Ron and I dropped the mooring and left at 9:30p, for a starry night crossing from our anchorage at Cooper island, BVI. We opted to leave at night so that we would arrive at St. Martin in the morning -- I prefer not to arrive at a new port in the dark! We cruised along at a relaxed 7 knots (sometimes slower due to the current) in 4’-7’ easterly swells, with the trade winds were moderate, east at 14-19 kts, right on our nose. We had a loping hobby-horse ride; it wasn’t smooth as silk but certainly nothing unbearable, either, and it eased as we moved into the wee morning hours. No crashing waves spraying the pilothouse!! In fact, no crashing waves whatsoever, just swells.
|Land Ho! St. Martin on the horizon|
St. Martin/Sint Maarten is a small island, only 34 square miles, and is the smallest island shared by two nations, the French and the Dutch. As is typically the case in the Caribbean, the island changed hands several times during its history, between the Spanish, French and Dutch. After a tumultuous hundred years, Spain finally abandoned the island, and Dutch and French colonists jumped at the chance to occupy the island once more. The French came from St. Kitts, the Dutch from St. Eustatius, to claim the land.
Folklore insists that the division of the country (in 1648) was done by having a Frenchman, armed with good French wine and a Dutchman, similarly armed with his favorite drink, "jenever" (Dutch Gin), walk from opposite shores. Where the two met in the middle was the demarcation line of the frontier, dividing St.Martin from Sint Maarten. Because the French side is larger by 20 square miles, it was said that the stronger gin was the undoing of the Dutchman, since the Frenchman walked farther than his counterpart. On the other hand, the Dutch locals tended to blame the French walker for running! More reliable historical accounts indicate that the French had a large navy waiting just off St. Martin's shores and won the majority of the territory by force.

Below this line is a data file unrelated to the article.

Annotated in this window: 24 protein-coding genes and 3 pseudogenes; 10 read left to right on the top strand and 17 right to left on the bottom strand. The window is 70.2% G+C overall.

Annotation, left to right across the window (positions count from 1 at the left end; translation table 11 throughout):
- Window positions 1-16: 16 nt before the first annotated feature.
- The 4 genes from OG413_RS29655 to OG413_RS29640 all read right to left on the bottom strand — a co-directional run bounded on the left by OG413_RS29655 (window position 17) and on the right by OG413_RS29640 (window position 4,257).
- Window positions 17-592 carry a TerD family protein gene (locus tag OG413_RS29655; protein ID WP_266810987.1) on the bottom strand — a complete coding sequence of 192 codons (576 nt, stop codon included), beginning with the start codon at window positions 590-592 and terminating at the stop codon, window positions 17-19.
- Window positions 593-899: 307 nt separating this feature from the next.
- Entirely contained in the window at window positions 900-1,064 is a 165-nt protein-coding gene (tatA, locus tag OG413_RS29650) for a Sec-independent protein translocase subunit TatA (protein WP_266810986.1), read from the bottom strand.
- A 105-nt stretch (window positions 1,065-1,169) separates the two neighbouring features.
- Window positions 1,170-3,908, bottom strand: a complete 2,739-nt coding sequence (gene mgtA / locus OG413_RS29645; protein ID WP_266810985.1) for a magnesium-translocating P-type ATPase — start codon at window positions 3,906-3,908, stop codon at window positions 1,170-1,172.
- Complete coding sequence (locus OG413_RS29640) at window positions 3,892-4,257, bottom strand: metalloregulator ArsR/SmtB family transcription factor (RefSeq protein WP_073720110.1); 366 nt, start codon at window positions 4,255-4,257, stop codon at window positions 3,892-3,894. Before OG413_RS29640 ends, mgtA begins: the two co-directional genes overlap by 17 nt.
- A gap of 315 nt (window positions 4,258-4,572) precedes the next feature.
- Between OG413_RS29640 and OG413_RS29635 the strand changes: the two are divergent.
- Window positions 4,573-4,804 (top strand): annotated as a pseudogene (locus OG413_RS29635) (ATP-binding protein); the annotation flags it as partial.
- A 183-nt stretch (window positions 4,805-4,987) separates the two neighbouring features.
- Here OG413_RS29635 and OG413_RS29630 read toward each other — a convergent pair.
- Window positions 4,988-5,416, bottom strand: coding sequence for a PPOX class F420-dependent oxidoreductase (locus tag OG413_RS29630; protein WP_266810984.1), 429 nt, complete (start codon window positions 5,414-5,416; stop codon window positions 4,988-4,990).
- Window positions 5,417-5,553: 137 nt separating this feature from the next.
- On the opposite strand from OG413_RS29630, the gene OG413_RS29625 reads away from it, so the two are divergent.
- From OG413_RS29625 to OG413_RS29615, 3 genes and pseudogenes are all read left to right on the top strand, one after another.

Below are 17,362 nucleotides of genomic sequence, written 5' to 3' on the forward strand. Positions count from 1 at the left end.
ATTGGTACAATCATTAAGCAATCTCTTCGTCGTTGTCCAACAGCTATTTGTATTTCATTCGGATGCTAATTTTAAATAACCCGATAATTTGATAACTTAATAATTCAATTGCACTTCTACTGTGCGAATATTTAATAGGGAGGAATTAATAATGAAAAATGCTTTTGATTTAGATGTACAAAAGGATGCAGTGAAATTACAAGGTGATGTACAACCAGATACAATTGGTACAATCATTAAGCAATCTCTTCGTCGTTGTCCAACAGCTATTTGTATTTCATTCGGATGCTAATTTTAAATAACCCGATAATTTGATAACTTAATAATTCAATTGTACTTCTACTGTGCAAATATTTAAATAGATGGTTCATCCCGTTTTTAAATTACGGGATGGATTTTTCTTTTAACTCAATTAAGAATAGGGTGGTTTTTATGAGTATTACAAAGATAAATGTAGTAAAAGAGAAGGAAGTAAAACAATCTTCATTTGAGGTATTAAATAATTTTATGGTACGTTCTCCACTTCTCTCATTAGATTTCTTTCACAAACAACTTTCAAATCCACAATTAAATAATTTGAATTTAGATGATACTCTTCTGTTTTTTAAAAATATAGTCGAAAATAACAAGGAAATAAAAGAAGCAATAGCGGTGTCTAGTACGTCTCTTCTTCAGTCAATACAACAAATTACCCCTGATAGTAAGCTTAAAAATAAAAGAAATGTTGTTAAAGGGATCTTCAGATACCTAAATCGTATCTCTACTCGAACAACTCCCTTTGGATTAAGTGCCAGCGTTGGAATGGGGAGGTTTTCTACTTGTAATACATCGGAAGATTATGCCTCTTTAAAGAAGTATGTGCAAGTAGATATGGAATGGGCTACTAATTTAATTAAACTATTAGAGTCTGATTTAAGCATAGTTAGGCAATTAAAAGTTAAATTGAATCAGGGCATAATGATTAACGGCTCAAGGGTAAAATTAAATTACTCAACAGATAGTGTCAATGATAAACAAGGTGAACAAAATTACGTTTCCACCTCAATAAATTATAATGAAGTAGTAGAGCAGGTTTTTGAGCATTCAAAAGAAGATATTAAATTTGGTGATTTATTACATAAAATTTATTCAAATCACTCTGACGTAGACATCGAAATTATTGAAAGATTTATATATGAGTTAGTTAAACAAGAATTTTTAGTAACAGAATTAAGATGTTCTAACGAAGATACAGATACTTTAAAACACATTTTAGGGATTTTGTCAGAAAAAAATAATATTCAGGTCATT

We opted to tuck in the secluded north bay of Anse Marcel, and treated ourselves to slip at the Radisson Blu Resort Marina and Spa. While Marigot Bay farther south has an amazing anchorage, many marinas and a bustling array of shops, restaurants, and other services being in the capitol of French St. Martin, the highly touted Heineken Regatta is coming in a week, so things are even more crowded and bustling than usual. SO -- in search of a bit of quiet solitude for the moment, we headed north. (We’ve had our fill of crowded anchorages in the BVI!)
After meeting Olivier, the Capitainiere (Dockmaster) here at the Marina, we got settled in and gave Equinox a good wash-down of the boat. Mid-afternoon, we crashed for a bit before an early dinner and enjoying a quiet night aboard. The marina is surrounded by mountains, literally nestled into this little bowl of an anchorage, so it's very protected. Birdsong in the evening and morning is incredible, since the foliage is so thick and the mountainous area surrounding the marina relatively undeveloped. Very cool place to be!!
|The view of Anse Marcel and the inner marina from the mountainside above. |
Equinox is in the center of the photo, docked near the end of the pier.
|A better view of Equinox nestled in her slip|
Since you are in St Martin, I thought this article on the islands dining spots would be appropriate. Should you visit any of these locations let us know what you think.ReplyDelete